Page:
Early Intervention Strategies for Success

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  • Weathering the Storm: How Service Coordinators Manage Difficult Situations(current)
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TornadoEarly interventionists know service coordinators wear several hats. We are advocators, coordinators, problem solvers, and mediators.   Service coordinators are leaders in the IFSP process and active listeners to parents and providers.   We have to be creative and sometimes think outside the box to help children reach their greatest potential.

Service coordination has many rewards and challenges.  A few of the rewards we encounter include empowering our families and watching them advocate for themselves. It is also rewarding connecting families to resources and watching those resources enhance the life of the family.   Along with the rewards also come conflicts.  We deal with conflicts and manage difficult situations while keeping the process family focused.  When team members (including the family) disagree the potential for conflict arises. A service coordinator handles these situations keeping the perspective on the priorities of the family and facilitating decisions that are in the best interest of the child and family.

So how do we begin to manage difficult situations?

Discuss with the family any changes within the family routine or family priorities that would impact service provisions. 

Asking about changes that may be taking place can open up a new line of communication with a family.  When a family is able to discuss changes whether positive or negative it empowers the family to make decisions about services that would be beneficial to the child as well as the family.  This form of communication will assist in determining if services need to be reviewed, if outcomes need to be updated or changed, or if other supports and services need to be put in place.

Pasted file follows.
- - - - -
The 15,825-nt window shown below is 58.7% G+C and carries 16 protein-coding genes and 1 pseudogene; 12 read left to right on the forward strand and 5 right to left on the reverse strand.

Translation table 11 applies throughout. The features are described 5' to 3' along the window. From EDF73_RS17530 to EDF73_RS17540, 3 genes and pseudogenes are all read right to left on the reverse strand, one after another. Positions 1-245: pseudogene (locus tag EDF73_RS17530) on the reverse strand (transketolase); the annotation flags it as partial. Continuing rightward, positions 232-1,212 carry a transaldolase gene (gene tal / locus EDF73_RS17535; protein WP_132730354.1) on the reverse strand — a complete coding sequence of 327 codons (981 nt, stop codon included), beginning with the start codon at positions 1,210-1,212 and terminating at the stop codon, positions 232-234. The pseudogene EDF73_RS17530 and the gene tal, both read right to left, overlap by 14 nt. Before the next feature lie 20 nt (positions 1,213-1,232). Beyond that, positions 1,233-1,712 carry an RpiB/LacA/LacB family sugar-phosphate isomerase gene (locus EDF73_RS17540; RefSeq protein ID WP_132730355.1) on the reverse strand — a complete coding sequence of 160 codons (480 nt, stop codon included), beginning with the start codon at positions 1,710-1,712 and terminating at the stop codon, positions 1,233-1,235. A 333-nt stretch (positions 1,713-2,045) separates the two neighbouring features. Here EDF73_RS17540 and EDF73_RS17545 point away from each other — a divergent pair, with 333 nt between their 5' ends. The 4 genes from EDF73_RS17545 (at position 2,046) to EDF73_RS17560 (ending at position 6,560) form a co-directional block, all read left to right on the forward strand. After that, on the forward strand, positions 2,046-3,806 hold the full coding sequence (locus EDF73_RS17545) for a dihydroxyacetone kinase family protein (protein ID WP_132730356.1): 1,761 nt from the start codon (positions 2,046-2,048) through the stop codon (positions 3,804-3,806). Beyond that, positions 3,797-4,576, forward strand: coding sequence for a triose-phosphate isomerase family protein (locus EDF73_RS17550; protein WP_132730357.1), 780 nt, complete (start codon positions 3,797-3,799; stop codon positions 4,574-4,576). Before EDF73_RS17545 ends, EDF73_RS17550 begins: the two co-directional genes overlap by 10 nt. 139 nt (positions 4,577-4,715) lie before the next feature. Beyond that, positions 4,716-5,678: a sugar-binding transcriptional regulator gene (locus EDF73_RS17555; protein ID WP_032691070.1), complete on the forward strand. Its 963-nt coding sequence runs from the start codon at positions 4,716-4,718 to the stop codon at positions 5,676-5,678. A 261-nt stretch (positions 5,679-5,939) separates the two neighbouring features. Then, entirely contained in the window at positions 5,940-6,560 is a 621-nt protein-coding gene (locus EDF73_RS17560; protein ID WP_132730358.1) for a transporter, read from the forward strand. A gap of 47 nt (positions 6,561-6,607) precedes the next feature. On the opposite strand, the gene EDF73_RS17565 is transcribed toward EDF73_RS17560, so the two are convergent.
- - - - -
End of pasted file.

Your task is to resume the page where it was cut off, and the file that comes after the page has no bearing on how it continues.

Make sure you understand what the issue or concern really is.

Talk with the parent or the provider one on one to clarify issues and concerns. This conversation should be concrete, direct (in a professional manner) and clear.   Prior to IFSP meetings have a detailed conversation with the parent and provider to ensure that you are prepared going into the IFSP meeting in case there are situations that need to be addressed.

Three Women MeetingDiscuss ways to handle issues as a team.

Help the provider or family member figure out ways to deal with the situation so that everyone is comfortable with the outcomes. In most cases helping the family and/or provider figure out how to solve the issue themselves will not only give them skills to handle situations in the future but also empower them to speak out. A service coordinator’s job is to help facilitate the discussion in an honest and direct manner and model the ways to come to a resolution.

In cases where there are disagreements among team members and a decision is unable to be reached, it is alright to end an IFSP meeting,  take a break and reschedule the IFSP meeting for another day.

This will give a chance for all team members to step back, think about everything that has been said and come back together calmly to make a decision.  This will also give the service coordinator a chance to discuss the situation with all team members separately and revisit the facts.

Consider the following questions: 

What strategies do you use when facing conflicts?

How might you implement one of the above strategies when faced with a conflict or difficult situation?

57 comments on “Weathering the Storm: How Service Coordinators Manage Difficult Situations

  • Cori says:

    You know, I agree that a direct, professional approach seems to be the most effective. When SCs clarify, restate the problem and then coach families and team members to resolve the conflict, the SCs is teaching skills that can be used throughout the life span.

    Reply
  • Ethan Chun says:

    What strategies do you use when facing conflicts?
    How might you implement one of the above strategies when faced with a conflict or difficult situation?